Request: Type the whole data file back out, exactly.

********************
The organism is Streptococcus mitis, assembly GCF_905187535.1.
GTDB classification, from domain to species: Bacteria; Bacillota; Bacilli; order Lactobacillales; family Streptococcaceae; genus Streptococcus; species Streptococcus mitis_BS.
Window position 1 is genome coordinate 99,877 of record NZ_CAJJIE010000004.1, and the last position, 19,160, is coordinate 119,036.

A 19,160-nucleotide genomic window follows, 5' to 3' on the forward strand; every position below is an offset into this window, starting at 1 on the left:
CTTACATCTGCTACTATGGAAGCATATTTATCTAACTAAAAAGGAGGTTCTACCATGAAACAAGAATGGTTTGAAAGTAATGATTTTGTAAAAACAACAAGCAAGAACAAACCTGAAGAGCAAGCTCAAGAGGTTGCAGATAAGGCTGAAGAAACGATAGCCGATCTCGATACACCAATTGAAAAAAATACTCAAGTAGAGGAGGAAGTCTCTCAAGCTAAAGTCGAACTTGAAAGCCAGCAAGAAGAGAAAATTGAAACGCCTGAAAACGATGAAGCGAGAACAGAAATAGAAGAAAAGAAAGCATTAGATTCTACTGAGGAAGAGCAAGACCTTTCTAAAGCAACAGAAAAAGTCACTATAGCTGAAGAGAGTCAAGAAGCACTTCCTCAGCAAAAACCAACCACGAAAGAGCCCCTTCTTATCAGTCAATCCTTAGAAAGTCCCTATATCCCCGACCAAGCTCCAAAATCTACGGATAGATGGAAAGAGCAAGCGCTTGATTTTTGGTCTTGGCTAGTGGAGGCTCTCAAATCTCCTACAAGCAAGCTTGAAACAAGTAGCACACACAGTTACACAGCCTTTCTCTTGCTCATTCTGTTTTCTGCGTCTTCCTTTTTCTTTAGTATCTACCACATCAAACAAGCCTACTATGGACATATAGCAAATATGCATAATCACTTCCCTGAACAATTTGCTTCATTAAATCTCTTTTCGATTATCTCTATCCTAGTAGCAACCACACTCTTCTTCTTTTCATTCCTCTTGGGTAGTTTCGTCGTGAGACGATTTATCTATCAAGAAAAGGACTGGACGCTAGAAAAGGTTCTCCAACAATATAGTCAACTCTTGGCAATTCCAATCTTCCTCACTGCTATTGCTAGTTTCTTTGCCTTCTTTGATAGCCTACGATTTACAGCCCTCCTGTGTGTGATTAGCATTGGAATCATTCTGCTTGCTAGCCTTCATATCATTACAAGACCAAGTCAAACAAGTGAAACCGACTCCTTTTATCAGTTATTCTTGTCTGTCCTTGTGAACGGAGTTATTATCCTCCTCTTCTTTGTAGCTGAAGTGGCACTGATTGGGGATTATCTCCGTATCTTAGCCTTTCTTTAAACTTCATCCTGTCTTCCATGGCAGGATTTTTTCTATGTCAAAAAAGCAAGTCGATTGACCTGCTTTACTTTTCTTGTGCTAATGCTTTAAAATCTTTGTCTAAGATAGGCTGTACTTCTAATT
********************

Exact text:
The organism is Streptococcus mitis, assembly GCF_905187535.1.
GTDB classification, from domain to species: Bacteria; Bacillota; Bacilli; order Lactobacillales; family Streptococcaceae; genus Streptococcus; species Streptococcus mitis_BS.
Window position 1 is genome coordinate 99,877 of record NZ_CAJJIE010000004.1, and the last position, 19,160, is coordinate 119,036.

A 19,160-nucleotide genomic window follows, 5' to 3' on the forward strand; every position below is an offset into this window, starting at 1 on the left:
CTTACATCTGCTACTATGGAAGCATATTTATCTAACTAAAAAGGAGGTTCTACCATGAAACAAGAATGGTTTGAAAGTAATGATTTTGTAAAAACAACAAGCAAGAACAAACCTGAAGAGCAAGCTCAAGAGGTTGCAGATAAGGCTGAAGAAACGATAGCCGATCTCGATACACCAATTGAAAAAAATACTCAAGTAGAGGAGGAAGTCTCTCAAGCTAAAGTCGAACTTGAAAGCCAGCAAGAAGAGAAAATTGAAACGCCTGAAAACGATGAAGCGAGAACAGAAATAGAAGAAAAGAAAGCATTAGATTCTACTGAGGAAGAGCAAGACCTTTCTAAAGCAACAGAAAAAGTCACTATAGCTGAAGAGAGTCAAGAAGCACTTCCTCAGCAAAAACCAACCACGAAAGAGCCCCTTCTTATCAGTCAATCCTTAGAAAGTCCCTATATCCCCGACCAAGCTCCAAAATCTACGGATAGATGGAAAGAGCAAGCGCTTGATTTTTGGTCTTGGCTAGTGGAGGCTCTCAAATCTCCTACAAGCAAGCTTGAAACAAGTAGCACACACAGTTACACAGCCTTTCTCTTGCTCATTCTGTTTTCTGCGTCTTCCTTTTTCTTTAGTATCTACCACATCAAACAAGCCTACTATGGACATATAGCAAATATGCATAATCACTTCCCTGAACAATTTGCTTCATTAAATCTCTTTTCGATTATCTCTATCCTAGTAGCAACCACACTCTTCTTCTTTTCATTCCTCTTGGGTAGTTTCGTCGTGAGACGATTTATCTATCAAGAAAAGGACTGGACGCTAGAAAAGGTTCTCCAACAATATAGTCAACTCTTGGCAATTCCAATCTTCCTCACTGCTATTGCTAGTTTCTTTGCCTTCTTTGATAGCCTACGATTTACAGCCCTCCTGTGTGTGATTAGCATTGGAATCATTCTGCTTGCTAGCCTTCATATCATTACAAGACCAAGTCAAACAAGTGAAACCGACTCCTTTTATCAGTTATTCTTGTCTGTCCTTGTGAACGGAGTTATTATCCTCCTCTTCTTTGTAGCTGAAGTGGCACTGATTGGGGATTATCTCCGTATCTTAGCCTTTCTTTAAACTTCATCCTGTCTTCCATGGCAGGATTTTTTCTATGTCAAAAAAGCAAGTCGATTGACCTGCTTTACTTTTCTTGTGCTAATGCTTTAAAATCTTTGTCTAAGATAGGCTGTACTTCTAATT